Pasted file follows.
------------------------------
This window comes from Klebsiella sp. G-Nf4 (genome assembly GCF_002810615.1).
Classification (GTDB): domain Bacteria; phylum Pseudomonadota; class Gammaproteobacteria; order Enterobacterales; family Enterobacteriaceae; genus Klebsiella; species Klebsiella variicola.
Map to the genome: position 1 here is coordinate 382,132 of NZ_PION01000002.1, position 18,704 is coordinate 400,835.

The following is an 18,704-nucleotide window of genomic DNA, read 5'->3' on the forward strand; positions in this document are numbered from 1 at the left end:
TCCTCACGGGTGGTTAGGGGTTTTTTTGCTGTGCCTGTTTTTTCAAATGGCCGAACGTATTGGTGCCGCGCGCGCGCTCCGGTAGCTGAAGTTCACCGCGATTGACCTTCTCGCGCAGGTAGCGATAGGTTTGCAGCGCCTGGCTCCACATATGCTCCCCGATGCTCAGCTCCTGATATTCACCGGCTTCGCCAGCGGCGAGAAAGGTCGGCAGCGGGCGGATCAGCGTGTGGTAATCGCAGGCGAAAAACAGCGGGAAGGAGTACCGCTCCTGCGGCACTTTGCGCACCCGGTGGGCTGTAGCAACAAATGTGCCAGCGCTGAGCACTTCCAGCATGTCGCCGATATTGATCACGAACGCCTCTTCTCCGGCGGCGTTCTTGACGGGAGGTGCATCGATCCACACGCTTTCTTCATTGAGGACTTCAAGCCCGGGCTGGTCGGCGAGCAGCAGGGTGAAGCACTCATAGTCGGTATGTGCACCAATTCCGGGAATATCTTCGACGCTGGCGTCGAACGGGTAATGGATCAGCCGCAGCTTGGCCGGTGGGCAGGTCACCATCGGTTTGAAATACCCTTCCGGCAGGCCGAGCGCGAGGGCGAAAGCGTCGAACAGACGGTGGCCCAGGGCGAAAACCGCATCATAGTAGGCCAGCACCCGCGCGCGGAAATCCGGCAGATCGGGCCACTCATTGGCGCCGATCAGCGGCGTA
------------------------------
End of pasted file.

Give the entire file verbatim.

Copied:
This window comes from Klebsiella sp. G-Nf4 (genome assembly GCF_002810615.1).
Classification (GTDB): domain Bacteria; phylum Pseudomonadota; class Gammaproteobacteria; order Enterobacterales; family Enterobacteriaceae; genus Klebsiella; species Klebsiella variicola.
Map to the genome: position 1 here is coordinate 382,132 of NZ_PION01000002.1, position 18,704 is coordinate 400,835.

The following is an 18,704-nucleotide window of genomic DNA, read 5'->3' on the forward strand; positions in this document are numbered from 1 at the left end:
TCCTCACGGGTGGTTAGGGGTTTTTTTGCTGTGCCTGTTTTTTCAAATGGCCGAACGTATTGGTGCCGCGCGCGCGCTCCGGTAGCTGAAGTTCACCGCGATTGACCTTCTCGCGCAGGTAGCGATAGGTTTGCAGCGCCTGGCTCCACATATGCTCCCCGATGCTCAGCTCCTGATATTCACCGGCTTCGCCAGCGGCGAGAAAGGTCGGCAGCGGGCGGATCAGCGTGTGGTAATCGCAGGCGAAAAACAGCGGGAAGGAGTACCGCTCCTGCGGCACTTTGCGCACCCGGTGGGCTGTAGCAACAAATGTGCCAGCGCTGAGCACTTCCAGCATGTCGCCGATATTGATCACGAACGCCTCTTCTCCGGCGGCGTTCTTGACGGGAGGTGCATCGATCCACACGCTTTCTTCATTGAGGACTTCAAGCCCGGGCTGGTCGGCGAGCAGCAGGGTGAAGCACTCATAGTCGGTATGTGCACCAATTCCGGGAATATCTTCGACGCTGGCGTCGAACGGGTAATGGATCAGCCGCAGCTTGGCCGGTGGGCAGGTCACCATCGGTTTGAAATACCCTTCCGGCAGGCCGAGCGCGAGGGCGAAAGCGTCGAACAGACGGTGGCCCAGGGCGAAAACCGCATCATAGTAGGCCAGCACCCGCGCGCGGAAATCCGGCAGATCGGGCCACTCATTGGCGCCGATCAGCGGCGTA